Facial Recognition

Continuing on a similar thread from the past few posts this year – let’s chat quickly about facial recognition.

It’s pretty freaky when you upload a photo to social media and the image is automatically tagged with the people in it. Very accurately too. According to the article ‘Is Facebook’s Facial-Scanning Technology Invading Your Privacy Rights?‘ Facebook’s DeepFace recognition software has “an accuracy rate of 97.35 percent compared with 97.5 percent for humans”

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I don’t ever remember being given a notification or option to ‘opt out’ of having my face recognised by this technology, and thus this is another example of our privacy potentially being invaded without us even thinking about it. Think how useful this type of information could be to an identity thief. Because you cannot change your face (unless you are willing to go super sci-fi and try out a ‘Face Off’ style scenario) this type of ‘biometric identifier’ can be used to link all sorts of information about you.

According to Facebook’s Help page:

When someone uploads a photo of you, we might suggest that they tag you in it. We’re able to compare your friend’s photos to information we’ve put together from your profile pictures and the other photos you’re tagged in. If this feature is turned on for you, you can choose whether or not we suggest your name when people upload photos of you. Adjust this in your Timeline and Tagging settings.
We currently use facial recognition software that uses an algorithm to calculate a unique number (“template”) based on someone’s facial features, like the distance between the eyes, nose and ears. This template is based on your profile pictures and photos you’ve been tagged in on Facebook. We use these templates to help you tag photos by suggesting tags of your friends. If you remove a tag from a photo, that photo is not used to create the template for person whose tag was removed. We also couldn’t use a template to recreate an image of you.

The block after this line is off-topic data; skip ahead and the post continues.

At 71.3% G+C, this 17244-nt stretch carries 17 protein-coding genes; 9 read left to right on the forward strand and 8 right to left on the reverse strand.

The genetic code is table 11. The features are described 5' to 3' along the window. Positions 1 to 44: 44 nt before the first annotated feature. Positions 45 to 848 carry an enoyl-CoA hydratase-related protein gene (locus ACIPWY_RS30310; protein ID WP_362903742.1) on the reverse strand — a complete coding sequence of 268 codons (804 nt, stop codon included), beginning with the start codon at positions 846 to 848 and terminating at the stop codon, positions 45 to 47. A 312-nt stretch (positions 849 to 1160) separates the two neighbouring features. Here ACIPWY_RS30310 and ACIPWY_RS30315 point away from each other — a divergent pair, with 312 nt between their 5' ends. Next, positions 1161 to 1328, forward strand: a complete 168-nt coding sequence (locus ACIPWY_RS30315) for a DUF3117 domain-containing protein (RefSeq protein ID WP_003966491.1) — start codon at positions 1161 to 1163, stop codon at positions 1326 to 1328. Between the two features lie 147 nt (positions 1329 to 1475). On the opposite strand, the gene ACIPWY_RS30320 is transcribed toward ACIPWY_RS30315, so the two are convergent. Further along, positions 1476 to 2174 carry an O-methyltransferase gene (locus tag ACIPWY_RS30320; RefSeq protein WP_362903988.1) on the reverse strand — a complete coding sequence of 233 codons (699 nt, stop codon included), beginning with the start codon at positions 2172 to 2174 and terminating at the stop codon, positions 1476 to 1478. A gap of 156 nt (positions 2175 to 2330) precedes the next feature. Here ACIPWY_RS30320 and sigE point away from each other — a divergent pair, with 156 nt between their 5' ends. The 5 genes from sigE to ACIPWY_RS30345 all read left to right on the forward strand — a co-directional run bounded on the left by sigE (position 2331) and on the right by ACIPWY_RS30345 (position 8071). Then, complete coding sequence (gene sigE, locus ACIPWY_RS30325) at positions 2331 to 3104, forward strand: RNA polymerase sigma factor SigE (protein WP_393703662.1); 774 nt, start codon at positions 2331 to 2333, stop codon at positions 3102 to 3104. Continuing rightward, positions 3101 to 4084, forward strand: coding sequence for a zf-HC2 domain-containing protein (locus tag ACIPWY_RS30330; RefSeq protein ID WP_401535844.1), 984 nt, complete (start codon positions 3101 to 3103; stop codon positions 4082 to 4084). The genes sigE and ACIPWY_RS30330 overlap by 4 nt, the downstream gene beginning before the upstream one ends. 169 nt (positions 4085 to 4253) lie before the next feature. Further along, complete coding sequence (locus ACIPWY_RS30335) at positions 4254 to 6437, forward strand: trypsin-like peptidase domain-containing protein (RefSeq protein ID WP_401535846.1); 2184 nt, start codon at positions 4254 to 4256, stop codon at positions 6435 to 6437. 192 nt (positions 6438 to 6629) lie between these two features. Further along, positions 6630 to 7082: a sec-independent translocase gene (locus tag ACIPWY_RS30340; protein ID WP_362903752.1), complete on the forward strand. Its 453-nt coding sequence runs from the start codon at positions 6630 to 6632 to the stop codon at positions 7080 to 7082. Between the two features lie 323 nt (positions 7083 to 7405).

If we can’t suggest a name automatically, we’ll group similar photos together so you can tag them quickly.
Sobadsogood.com states that “Every time you accept or alter the ‘suggest tag’ setting, the facial recognition technology becomes more effective [in] deciphering who your friends are and what they look like.” At least now I know there is a setting somewhere to turn it off. Though whether my ‘facial template’ is now permanently stored in Facebook’s data banks I suppose I’ll never know.
Recently, Facebook announced a new AI image search system that can ‘see’ what’s in your photos, so you can find one even if you forget to tag or describe it (See Engadget’s article). “Facebook developers used deep learning and a neural network to train the system to identify objects using tens of millions of photos with the proper annotations. By doing so, the image search can pick up on scenes, objects, animals, places, attractions and clothing items.” So the technology is expanding from faces out to almost anything.
Facial recognition software has been used by governments to keep track of citizens, for example at airports, however this software has now become a lot more mainstream. One artist in Russia has successfully matched 70% of photos he took of strangers on the subway  with their online personas in a series titled ‘Your Face is Big Data’. You can read more about this, and view the images, at  Sobadsogood.com
If you are really concerned about this, “[a]n artist is developing textile patterns that confuse algorithms by spamming them with false faces”  according to Vocativ. This means you could potentially wear a t-shirt made of this pattern, and you *should* confuse the technology. Unfortunately ‘HyperFace’, as the project is called, has not been fully tested or proven yet. So for now, all you can do is wear some pretty crazy paint on your face to confuse the recognition software. Don’t know how well that would go down at the office!
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